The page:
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Neutropenia PDF Print E-mail

Adapted from NEUTROPENIA, Causes, Consequences, and Care, Provided by The Neutropenia Association Inc.1993
Neutropenia occurs when blood neutrophil counts are below 1500 per microliter. Some people are born with it like patients with SDS. It can happen after a viral infection. In some cases the cause can be a side effect of a drug, or exposure to certain poisons. People can get neutropenia when treated for cancer with chemotherapy drugs. Sometimes it happens for no known reason.

Blood is made up of billions of cells. There are many different types of blood cells, but most of the time you hear about two kinds - red cells and white cells. There are more red cells than any other type of blood cell. They are very important as they carry oxygen from your lungs to all parts of your body. White blood cells are just as important, but for a very different reason. One of their jobs is to protect you from infection. There are several kinds of white cells. Each has a special function. The most common ones are:

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Neutrophils which surround and destroy bacteria in your body; these include polys and bands. They are the most numerous of the white blood cells. They make up about 56 percent of white blood cells.
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Lymphocytes which are the key part of your body’s immune system, and defend against viruses.
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Basophils These are indicators of allergic reactions to a variety of factors.
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Eosinophils These will rise above the normal range with allergic reactions and parasitic infections.
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Monocytes These cells will destroy the germ cells that have killed off by all of the other types of white cells.

The term neutropenia describes the situation where the number of neutrophils in the blood is too low. Neutrophils are very important in defending the body against bacterial infections, and therefore, a patient with too few neutrophils is more susceptible to bacterial infections. It is determined by calculating the Absolute Neutrophil Count.

Everyone has been sick with an infection at one time or another. That’s because it’s easy for bacteria and viruses that cause infections to get inside the body. Healthy people don’t often get infections even though bacteria and viruses are all around us, even in the air we breathe.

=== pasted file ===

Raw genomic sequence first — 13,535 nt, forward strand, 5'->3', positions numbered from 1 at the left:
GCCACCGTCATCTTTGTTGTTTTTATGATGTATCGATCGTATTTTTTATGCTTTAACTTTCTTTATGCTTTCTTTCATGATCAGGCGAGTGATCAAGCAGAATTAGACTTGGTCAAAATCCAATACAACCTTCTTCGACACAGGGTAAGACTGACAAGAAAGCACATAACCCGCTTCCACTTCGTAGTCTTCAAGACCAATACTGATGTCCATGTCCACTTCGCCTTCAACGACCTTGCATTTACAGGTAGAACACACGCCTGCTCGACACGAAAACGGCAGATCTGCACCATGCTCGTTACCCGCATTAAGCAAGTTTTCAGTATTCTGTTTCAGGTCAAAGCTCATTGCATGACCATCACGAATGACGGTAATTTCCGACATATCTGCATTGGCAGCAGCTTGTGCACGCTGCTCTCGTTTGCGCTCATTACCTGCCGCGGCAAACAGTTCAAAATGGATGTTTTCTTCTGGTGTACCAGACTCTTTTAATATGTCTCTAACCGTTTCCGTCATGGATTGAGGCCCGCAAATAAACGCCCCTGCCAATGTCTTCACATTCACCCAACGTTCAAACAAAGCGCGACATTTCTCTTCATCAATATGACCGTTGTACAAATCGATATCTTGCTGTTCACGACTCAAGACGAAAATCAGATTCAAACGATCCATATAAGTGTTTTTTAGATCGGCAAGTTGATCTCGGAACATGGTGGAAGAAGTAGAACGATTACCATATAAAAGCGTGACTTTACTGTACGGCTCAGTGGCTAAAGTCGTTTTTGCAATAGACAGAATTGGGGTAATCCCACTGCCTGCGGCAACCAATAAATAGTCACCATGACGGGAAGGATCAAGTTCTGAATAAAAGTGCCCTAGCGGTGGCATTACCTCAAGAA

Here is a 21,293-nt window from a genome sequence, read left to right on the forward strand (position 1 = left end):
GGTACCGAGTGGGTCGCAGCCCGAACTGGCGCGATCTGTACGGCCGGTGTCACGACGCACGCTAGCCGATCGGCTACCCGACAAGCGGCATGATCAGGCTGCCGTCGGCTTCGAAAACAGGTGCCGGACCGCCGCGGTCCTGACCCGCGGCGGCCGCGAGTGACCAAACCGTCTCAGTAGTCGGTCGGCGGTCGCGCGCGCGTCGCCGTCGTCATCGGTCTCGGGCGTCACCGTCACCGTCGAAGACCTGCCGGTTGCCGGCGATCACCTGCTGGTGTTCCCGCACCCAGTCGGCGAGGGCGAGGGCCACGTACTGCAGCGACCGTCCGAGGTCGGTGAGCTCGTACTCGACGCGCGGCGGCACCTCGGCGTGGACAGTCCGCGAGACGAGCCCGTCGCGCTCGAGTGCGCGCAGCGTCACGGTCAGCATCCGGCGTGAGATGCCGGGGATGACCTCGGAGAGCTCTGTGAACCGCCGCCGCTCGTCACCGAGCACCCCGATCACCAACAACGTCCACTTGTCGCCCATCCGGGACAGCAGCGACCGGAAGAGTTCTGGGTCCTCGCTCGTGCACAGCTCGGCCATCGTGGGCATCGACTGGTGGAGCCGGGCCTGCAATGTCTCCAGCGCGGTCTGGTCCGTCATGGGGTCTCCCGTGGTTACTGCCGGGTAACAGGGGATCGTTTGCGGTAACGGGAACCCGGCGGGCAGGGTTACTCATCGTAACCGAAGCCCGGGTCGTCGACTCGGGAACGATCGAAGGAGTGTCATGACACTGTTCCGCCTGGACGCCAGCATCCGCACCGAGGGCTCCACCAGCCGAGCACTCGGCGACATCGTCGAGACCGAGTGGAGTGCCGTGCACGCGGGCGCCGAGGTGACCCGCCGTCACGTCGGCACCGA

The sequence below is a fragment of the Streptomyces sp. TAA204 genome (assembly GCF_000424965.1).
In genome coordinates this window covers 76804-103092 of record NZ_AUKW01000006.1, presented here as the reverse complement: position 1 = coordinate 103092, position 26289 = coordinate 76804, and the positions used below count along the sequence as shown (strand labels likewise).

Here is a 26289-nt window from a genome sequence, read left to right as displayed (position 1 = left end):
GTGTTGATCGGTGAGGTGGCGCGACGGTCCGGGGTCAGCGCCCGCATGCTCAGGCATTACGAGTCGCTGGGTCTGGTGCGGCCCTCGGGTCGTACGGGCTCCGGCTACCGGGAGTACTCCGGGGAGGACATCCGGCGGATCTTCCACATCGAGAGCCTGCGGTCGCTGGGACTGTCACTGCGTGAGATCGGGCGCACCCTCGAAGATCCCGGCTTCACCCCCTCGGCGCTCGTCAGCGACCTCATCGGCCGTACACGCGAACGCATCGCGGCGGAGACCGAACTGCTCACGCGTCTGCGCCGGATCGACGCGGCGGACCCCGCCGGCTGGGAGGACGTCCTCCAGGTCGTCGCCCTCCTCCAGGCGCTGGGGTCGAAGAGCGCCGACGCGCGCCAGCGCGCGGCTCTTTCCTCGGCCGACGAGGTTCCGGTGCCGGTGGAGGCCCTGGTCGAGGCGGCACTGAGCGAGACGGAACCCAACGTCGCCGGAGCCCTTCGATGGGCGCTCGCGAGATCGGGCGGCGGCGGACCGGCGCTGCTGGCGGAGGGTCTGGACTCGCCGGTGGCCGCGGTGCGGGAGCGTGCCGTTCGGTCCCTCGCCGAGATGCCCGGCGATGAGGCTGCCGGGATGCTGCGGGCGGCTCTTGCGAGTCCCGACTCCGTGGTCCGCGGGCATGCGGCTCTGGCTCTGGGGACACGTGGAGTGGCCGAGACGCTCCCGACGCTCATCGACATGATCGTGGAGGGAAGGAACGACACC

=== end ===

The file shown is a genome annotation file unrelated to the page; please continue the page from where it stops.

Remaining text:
The body protects itself against the constant risk of infection by making a lot of neutrophils. They are your main defense against infections.

People with neutropenia get infections easily and often. Most of the infections occur in the lungs, mouth and throat, sinuses and skin. Painful mouth ulcers, gum infections, ear infections and periodontal disease are common. Severe, life-threatening infections may occur. Often the child or adult must be hospitalized and receive intravenous antibiotics. Your doctor uses blood tests to find out whether you have enough neutrophils.

The level of neutropenia may vary considerably. In general, the blood of healthy adults contains about 1500 to 7000 neutrophils per mm3 (1.5 - 7.0 x 109 /1). In children under 6 years of age the neutrophil count may be lower. The severity of neutropenia generally depends on the absolute neutrophil count (ANC) and is described as follows:

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Mild neutropenia, when the ANC falls below a lower limit of 1500 per mm3 (1.5 x 109 /1), but remains higher than 1000 per mm3 (1.0 x 109 /1).
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Moderate neutropenia, when the ANC falls between 500 per mm3 and 1000 per mm3 (0.5 x 109 /1 - 1.0 x 109 /1)
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Severe neutropenia, when the ANC falls below 500 per mm3 (0.5 x 109 /1)